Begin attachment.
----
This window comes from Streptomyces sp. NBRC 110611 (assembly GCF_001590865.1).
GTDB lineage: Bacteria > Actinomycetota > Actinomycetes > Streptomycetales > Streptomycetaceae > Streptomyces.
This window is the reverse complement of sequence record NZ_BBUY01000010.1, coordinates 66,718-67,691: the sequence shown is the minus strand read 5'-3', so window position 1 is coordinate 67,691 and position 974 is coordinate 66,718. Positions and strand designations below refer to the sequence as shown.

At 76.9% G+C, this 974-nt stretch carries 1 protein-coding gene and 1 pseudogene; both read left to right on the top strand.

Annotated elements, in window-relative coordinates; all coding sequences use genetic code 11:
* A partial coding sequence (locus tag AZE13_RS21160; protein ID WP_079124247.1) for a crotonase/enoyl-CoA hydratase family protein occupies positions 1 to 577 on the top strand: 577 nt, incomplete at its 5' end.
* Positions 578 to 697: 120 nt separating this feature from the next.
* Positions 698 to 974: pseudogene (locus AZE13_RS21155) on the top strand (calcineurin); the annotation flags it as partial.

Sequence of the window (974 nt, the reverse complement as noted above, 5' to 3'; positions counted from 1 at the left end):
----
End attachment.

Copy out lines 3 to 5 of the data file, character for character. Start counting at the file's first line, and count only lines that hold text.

This window is the reverse complement of sequence record NZ_BBUY01000010.1, coordinates 66,718-67,691: the sequence shown is the minus strand read 5'-3', so window position 1 is coordinate 67,691 and position 974 is coordinate 66,718. Positions and strand designations below refer to the sequence as shown.

At 76.9% G+C, this 974-nt stretch carries 1 protein-coding gene and 1 pseudogene; both read left to right on the top strand.

Annotated elements, in window-relative coordinates; all coding sequences use genetic code 11: